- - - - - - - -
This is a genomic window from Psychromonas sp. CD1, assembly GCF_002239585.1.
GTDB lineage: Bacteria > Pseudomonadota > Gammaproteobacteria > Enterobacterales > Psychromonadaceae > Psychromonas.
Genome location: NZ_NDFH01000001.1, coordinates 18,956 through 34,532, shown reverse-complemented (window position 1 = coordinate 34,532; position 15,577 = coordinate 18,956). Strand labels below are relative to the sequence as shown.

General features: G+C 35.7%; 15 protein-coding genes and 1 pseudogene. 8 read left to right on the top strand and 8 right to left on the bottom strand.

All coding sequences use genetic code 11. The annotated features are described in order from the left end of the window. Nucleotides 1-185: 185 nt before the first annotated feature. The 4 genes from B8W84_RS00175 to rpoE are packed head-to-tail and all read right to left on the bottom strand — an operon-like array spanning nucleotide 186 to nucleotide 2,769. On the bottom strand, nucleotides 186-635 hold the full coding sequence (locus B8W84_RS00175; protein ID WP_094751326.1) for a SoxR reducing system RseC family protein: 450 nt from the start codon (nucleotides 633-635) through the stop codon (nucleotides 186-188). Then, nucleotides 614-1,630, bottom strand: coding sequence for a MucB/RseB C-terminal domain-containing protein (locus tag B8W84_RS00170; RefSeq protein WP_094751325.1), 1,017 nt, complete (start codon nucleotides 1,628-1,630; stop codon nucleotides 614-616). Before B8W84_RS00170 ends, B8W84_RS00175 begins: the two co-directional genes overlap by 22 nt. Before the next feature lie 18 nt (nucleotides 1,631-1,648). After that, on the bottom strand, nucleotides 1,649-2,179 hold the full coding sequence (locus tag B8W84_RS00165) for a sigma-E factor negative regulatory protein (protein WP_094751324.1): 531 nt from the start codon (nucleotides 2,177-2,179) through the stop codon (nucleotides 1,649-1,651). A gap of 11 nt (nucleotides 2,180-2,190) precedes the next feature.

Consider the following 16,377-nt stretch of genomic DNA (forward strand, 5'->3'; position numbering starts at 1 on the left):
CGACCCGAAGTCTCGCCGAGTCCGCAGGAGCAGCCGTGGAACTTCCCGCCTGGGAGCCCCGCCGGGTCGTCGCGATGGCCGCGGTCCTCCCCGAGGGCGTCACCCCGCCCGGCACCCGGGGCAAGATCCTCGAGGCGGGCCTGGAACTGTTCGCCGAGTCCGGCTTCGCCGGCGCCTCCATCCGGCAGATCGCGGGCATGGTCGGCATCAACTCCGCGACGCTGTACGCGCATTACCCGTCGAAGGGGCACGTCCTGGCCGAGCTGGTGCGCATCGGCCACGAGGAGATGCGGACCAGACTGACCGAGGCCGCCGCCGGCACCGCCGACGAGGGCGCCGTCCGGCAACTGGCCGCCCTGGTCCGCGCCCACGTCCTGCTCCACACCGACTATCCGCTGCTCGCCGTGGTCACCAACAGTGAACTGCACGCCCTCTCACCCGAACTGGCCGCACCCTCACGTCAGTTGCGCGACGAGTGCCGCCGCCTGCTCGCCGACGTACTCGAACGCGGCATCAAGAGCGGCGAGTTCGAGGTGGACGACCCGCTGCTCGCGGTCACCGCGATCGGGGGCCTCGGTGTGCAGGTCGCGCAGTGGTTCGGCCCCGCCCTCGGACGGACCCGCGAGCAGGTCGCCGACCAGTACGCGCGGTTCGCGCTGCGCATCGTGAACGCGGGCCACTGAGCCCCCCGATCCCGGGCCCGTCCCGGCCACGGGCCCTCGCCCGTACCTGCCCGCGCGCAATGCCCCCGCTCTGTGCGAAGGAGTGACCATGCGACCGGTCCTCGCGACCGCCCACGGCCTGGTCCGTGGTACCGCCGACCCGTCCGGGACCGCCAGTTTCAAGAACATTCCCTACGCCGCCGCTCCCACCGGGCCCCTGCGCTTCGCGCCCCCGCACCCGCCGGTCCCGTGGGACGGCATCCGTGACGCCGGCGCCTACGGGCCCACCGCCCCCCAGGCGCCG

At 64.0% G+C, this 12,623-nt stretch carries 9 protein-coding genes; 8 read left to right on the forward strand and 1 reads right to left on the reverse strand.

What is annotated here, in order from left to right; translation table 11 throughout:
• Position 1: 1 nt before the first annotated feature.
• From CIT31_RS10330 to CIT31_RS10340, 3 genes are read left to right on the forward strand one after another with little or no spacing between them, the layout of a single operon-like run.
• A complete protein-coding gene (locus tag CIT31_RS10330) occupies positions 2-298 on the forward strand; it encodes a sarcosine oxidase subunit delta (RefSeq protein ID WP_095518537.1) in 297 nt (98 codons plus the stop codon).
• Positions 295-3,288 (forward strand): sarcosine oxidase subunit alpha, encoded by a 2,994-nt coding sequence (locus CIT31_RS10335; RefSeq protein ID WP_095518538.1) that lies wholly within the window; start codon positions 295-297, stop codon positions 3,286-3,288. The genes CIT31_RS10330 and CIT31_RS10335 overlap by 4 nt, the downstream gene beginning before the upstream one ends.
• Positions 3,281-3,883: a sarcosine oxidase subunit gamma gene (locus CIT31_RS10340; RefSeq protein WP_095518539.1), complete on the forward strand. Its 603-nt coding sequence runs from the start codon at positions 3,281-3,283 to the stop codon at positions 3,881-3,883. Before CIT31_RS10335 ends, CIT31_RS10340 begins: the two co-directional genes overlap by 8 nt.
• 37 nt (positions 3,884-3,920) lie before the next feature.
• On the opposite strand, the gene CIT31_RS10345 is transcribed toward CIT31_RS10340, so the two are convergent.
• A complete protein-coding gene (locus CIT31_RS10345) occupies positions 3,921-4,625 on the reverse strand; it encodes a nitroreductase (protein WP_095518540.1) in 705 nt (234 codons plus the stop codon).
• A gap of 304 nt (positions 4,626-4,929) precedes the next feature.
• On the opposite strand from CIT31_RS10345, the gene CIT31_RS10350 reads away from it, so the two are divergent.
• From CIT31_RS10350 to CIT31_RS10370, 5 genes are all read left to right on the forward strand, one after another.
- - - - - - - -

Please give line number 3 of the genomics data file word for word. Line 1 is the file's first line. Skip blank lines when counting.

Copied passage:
Genome location: NZ_NDFH01000001.1, coordinates 18,956 through 34,532, shown reverse-complemented (window position 1 = coordinate 34,532; position 15,577 = coordinate 18,956). Strand labels below are relative to the sequence as shown.